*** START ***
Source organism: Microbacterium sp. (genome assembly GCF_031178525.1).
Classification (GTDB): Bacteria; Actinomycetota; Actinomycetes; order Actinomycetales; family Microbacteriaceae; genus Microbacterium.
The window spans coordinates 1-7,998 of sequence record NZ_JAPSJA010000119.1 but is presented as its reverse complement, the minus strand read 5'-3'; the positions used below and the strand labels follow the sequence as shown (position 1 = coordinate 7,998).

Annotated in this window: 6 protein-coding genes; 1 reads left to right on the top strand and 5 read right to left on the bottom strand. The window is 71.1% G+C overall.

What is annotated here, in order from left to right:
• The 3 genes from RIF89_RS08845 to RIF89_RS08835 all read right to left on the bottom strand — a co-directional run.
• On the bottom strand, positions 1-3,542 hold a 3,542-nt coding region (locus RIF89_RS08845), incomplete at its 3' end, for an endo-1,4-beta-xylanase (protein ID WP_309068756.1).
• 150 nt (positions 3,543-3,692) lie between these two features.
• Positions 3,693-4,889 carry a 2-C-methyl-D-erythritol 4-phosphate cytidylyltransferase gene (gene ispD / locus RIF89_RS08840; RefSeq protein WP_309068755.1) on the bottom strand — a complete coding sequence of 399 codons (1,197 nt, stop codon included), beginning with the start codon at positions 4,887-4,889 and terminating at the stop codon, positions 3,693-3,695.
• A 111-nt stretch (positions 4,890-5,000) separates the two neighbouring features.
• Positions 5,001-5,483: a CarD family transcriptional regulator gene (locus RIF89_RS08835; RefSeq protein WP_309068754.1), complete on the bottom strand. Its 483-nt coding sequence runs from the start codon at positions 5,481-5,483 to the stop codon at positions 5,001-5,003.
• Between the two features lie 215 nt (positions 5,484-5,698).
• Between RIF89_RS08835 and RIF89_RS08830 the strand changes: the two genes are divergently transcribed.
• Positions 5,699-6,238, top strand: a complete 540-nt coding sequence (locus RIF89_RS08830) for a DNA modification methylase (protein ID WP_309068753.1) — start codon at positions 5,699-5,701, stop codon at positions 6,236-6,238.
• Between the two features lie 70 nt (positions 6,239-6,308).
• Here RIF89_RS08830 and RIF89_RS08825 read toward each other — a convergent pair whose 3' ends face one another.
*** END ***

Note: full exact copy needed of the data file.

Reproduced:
Source organism: Microbacterium sp. (genome assembly GCF_031178525.1).
Classification (GTDB): Bacteria; Actinomycetota; Actinomycetes; order Actinomycetales; family Microbacteriaceae; genus Microbacterium.
The window spans coordinates 1-7,998 of sequence record NZ_JAPSJA010000119.1 but is presented as its reverse complement, the minus strand read 5'-3'; the positions used below and the strand labels follow the sequence as shown (position 1 = coordinate 7,998).

Annotated in this window: 6 protein-coding genes; 1 reads left to right on the top strand and 5 read right to left on the bottom strand. The window is 71.1% G+C overall.

What is annotated here, in order from left to right:
• The 3 genes from RIF89_RS08845 to RIF89_RS08835 all read right to left on the bottom strand — a co-directional run.
• On the bottom strand, positions 1-3,542 hold a 3,542-nt coding region (locus RIF89_RS08845), incomplete at its 3' end, for an endo-1,4-beta-xylanase (protein ID WP_309068756.1).
• 150 nt (positions 3,543-3,692) lie between these two features.
• Positions 3,693-4,889 carry a 2-C-methyl-D-erythritol 4-phosphate cytidylyltransferase gene (gene ispD / locus RIF89_RS08840; RefSeq protein WP_309068755.1) on the bottom strand — a complete coding sequence of 399 codons (1,197 nt, stop codon included), beginning with the start codon at positions 4,887-4,889 and terminating at the stop codon, positions 3,693-3,695.
• A 111-nt stretch (positions 4,890-5,000) separates the two neighbouring features.
• Positions 5,001-5,483: a CarD family transcriptional regulator gene (locus RIF89_RS08835; RefSeq protein WP_309068754.1), complete on the bottom strand. Its 483-nt coding sequence runs from the start codon at positions 5,481-5,483 to the stop codon at positions 5,001-5,003.
• Between the two features lie 215 nt (positions 5,484-5,698).
• Between RIF89_RS08835 and RIF89_RS08830 the strand changes: the two genes are divergently transcribed.
• Positions 5,699-6,238, top strand: a complete 540-nt coding sequence (locus RIF89_RS08830) for a DNA modification methylase (protein ID WP_309068753.1) — start codon at positions 5,699-5,701, stop codon at positions 6,236-6,238.
• Between the two features lie 70 nt (positions 6,239-6,308).
• Here RIF89_RS08830 and RIF89_RS08825 read toward each other — a convergent pair whose 3' ends face one another.